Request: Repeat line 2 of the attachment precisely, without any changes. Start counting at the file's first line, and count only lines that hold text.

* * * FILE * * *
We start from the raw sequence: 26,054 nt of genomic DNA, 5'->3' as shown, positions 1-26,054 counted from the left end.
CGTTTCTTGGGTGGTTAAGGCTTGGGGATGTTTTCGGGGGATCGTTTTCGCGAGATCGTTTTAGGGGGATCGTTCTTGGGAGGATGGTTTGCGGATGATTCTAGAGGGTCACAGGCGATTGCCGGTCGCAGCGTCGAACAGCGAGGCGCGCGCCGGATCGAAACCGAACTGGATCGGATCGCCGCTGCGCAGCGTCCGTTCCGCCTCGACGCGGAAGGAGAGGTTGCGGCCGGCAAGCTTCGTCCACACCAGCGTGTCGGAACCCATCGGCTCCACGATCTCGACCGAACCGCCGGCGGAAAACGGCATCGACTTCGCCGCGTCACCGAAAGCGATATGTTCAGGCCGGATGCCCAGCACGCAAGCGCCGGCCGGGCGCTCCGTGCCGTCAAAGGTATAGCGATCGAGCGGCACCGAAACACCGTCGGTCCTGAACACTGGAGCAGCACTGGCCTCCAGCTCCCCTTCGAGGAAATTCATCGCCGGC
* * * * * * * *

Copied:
CGTTTCTTGGGTGGTTAAGGCTTGGGGATGTTTTCGGGGGATCGTTTTCGCGAGATCGTTTTAGGGGGATCGTTCTTGGGAGGATGGTTTGCGGATGATTCTAGAGGGTCACAGGCGATTGCCGGTCGCAGCGTCGAACAGCGAGGCGCGCGCCGGATCGAAACCGAACTGGATCGGATCGCCGCTGCGCAGCGTCCGTTCCGCCTCGACGCGGAAGGAGAGGTTGCGGCCGGCAAGCTTCGTCCACACCAGCGTGTCGGAACCCATCGGCTCCACGATCTCGACCGAACCGCCGGCGGAAAACGGCATCGACTTCGCCGCGTCACCGAAAGCGATATGTTCAGGCCGGATGCCCAGCACGCAAGCGCCGGCCGGGCGCTCCGTGCCGTCAAAGGTATAGCGATCGAGCGGCACCGAAACACCGTCGGTCCTGAACACTGGAGCAGCACTGGCCTCCAGCTCCCCTTCGAGGAAATTCATCGCCGGC